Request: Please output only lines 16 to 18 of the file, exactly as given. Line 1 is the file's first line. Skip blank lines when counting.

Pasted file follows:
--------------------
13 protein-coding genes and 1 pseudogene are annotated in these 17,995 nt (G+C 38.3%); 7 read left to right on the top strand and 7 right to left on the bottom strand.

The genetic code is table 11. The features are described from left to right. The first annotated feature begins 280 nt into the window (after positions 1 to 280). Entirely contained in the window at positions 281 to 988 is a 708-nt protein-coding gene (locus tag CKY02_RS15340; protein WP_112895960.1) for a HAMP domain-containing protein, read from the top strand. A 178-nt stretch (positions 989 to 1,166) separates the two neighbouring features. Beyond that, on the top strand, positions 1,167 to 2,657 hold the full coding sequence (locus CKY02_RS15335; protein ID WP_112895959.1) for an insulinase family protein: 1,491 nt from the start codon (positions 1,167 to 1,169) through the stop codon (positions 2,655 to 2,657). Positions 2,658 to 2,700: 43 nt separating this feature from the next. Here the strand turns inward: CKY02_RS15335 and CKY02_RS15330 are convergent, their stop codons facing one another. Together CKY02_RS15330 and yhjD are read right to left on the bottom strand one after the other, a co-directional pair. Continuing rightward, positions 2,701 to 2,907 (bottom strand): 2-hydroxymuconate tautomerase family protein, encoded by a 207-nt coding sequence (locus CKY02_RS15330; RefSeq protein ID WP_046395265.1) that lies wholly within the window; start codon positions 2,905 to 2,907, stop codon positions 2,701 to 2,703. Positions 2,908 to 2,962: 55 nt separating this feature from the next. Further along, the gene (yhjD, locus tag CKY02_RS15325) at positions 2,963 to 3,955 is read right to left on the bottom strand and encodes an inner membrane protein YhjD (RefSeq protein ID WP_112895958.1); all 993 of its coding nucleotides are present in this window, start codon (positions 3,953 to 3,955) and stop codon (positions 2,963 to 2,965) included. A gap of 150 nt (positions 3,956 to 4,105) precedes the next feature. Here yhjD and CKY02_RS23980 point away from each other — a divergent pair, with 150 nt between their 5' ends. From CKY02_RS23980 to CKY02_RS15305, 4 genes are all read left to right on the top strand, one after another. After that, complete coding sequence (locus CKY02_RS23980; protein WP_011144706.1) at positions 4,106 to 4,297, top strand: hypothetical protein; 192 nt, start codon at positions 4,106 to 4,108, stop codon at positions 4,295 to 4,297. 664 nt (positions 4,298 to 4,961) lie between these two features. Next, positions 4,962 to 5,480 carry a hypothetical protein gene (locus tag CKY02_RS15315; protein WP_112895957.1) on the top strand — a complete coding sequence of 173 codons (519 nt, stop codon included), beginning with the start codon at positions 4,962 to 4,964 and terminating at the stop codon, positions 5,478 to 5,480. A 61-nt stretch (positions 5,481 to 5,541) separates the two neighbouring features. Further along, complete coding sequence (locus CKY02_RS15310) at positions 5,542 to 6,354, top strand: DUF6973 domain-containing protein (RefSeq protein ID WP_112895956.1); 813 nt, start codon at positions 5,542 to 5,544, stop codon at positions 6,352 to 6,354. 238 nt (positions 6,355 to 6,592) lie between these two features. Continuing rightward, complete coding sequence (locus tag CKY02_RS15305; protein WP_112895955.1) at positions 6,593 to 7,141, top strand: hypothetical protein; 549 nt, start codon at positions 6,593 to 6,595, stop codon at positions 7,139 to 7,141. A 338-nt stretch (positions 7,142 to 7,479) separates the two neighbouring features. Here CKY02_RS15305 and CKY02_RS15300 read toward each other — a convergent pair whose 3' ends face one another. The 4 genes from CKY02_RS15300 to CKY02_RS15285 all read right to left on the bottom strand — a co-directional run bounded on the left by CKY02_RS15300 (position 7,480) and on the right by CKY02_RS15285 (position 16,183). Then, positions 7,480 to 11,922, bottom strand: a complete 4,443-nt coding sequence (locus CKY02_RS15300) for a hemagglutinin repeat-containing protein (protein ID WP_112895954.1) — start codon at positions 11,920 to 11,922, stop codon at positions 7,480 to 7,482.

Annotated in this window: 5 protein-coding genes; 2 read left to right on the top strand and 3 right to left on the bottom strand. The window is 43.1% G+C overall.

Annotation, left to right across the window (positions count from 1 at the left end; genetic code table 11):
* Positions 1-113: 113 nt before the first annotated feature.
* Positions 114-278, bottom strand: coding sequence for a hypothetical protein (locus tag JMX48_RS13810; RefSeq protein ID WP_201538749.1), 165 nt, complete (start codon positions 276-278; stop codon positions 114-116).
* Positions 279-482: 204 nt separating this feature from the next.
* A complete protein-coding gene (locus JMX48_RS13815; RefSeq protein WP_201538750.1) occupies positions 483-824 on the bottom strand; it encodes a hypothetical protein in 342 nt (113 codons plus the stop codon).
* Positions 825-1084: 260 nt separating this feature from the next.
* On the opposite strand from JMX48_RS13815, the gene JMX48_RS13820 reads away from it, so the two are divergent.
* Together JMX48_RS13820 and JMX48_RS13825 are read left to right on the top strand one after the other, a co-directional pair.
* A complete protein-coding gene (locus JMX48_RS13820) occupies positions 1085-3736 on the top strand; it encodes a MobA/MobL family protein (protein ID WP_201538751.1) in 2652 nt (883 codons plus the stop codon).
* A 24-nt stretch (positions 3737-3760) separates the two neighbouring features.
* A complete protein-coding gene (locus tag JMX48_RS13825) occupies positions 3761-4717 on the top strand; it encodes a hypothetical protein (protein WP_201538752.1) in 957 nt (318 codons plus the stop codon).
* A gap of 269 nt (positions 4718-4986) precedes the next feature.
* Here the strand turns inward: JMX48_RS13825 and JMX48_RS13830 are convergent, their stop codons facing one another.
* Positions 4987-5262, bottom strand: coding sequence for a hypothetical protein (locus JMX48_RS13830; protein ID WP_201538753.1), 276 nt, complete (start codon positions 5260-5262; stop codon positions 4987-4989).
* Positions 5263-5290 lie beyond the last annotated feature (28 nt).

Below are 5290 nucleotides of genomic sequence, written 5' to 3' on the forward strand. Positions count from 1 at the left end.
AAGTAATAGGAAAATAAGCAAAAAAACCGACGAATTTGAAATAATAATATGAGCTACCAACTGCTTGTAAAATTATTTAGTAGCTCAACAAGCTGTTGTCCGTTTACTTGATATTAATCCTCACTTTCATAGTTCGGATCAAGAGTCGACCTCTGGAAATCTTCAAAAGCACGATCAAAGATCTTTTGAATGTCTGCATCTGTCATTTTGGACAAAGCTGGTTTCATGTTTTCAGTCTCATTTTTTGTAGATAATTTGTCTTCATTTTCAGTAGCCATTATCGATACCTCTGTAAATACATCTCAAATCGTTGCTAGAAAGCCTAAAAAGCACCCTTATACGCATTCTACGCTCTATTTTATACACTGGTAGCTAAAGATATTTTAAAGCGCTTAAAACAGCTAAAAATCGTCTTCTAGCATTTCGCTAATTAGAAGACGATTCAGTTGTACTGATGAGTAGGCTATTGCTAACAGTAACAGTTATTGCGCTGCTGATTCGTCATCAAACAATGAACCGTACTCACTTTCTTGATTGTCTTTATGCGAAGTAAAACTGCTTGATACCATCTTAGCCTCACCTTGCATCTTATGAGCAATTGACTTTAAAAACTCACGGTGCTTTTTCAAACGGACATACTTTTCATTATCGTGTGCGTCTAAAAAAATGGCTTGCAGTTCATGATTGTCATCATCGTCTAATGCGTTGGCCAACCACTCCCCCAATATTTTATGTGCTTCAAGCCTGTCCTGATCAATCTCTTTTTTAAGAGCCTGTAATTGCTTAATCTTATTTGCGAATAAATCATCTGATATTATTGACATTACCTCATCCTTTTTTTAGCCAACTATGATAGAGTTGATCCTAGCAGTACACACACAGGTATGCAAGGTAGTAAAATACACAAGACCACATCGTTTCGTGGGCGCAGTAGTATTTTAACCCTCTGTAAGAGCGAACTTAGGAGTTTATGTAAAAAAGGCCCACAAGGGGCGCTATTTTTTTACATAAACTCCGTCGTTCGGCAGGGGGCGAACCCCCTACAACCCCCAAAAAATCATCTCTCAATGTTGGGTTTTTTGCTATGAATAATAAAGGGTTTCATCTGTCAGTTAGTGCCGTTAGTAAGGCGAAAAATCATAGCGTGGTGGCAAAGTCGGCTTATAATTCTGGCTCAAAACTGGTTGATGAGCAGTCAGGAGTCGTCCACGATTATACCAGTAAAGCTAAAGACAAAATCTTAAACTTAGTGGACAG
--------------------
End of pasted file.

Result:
* Here the strand turns inward: JMX48_RS13825 and JMX48_RS13830 are convergent, their stop codons facing one another.
* Positions 4987-5262, bottom strand: coding sequence for a hypothetical protein (locus JMX48_RS13830; protein ID WP_201538753.1), 276 nt, complete (start codon positions 5260-5262; stop codon positions 4987-4989).
* Positions 5263-5290 lie beyond the last annotated feature (28 nt).